On May 28, 2020, the Office of the President of the United States issued an Executive Order (EO) that stated: “Free speech is the bedrock of American democracy.” As to that fundamental First Amendment right, I do hope parties across the political spectrum continue to agree. The best way to address the proliferation of misinformation and disinformation, consistent with the First Amendment, is not to suppress unpopular or antithetical ideas, but to provide a context of verified facts and authenticated images. Yet the EO was issued immediately after Twitter added a fact-check label to one of the President’s tweets criticizing California’s mail-in voting plans. The EO criticizes online platforms for conduct including “‘flagging’ content as inappropriate,” and seeks to create avenues for the government to punish internet intermediaries who do so, including by imposing civil liability and withholding federal advertising dollars. I am concerned that the EO, despite being titled “Preventing Online Censorship,” makes a dangerous misstep toward censorship by hindering necessary efforts to stop the spread of disinformation online.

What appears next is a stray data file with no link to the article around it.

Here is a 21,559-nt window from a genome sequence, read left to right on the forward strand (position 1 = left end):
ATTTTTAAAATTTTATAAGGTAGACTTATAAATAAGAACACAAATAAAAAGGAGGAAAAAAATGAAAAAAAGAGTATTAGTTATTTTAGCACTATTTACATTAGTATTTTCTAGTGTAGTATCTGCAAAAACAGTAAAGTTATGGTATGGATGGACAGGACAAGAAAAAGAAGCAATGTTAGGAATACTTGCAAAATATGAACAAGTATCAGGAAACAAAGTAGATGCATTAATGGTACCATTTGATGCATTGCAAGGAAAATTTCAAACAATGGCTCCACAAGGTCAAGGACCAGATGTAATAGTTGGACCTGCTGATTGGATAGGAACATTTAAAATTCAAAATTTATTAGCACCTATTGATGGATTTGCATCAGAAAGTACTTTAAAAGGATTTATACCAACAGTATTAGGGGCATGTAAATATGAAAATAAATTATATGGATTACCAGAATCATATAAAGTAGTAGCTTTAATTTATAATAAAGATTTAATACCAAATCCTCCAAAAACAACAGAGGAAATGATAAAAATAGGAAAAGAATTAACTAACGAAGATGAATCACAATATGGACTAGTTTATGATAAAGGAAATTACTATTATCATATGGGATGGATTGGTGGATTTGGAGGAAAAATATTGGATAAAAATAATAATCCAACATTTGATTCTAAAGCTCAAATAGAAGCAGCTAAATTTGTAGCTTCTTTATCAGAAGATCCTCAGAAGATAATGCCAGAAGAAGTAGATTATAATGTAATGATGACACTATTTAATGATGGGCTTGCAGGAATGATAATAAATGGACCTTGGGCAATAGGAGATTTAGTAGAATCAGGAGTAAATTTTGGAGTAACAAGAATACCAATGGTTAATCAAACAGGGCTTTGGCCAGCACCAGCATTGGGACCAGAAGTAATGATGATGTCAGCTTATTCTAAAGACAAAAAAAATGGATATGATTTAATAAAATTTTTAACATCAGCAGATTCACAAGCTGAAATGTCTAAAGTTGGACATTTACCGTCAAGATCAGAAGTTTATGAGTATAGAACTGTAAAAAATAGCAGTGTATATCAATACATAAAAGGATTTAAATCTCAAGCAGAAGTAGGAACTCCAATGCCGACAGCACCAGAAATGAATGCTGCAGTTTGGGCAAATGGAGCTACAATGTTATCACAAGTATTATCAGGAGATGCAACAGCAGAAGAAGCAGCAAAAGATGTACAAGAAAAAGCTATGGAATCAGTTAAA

Individuals and organizations who identify false and misleading information, and refer readers to verified facts, should be entitled to do so without threats of retaliation, censorship or government action aimed at silencing opposing political views. And content verification flags must be applied not just to one particular individual who spreads dangerous misinformation or disinformation, but to all statements offered as fact that promulgate falsehoods, endanger public health and safety and incite violence.
The COVID-19 crisis escalates the need to develop and apply content authenticity efforts in a consistent and apolitical way. With the constant influx of tremendous amounts of information, and the rapid-fire discourse of senior government officials and others, available technology is a valuable means to discern verified and unverified facts, and authenticate images and user accounts. This enables individual consumers of that information, regardless of ideology, to better evaluate the integrity of statements and make their own informed decisions about the information that is disseminated. That is not censorship or an encroachment on free speech. It is using technology to empower the public with truth.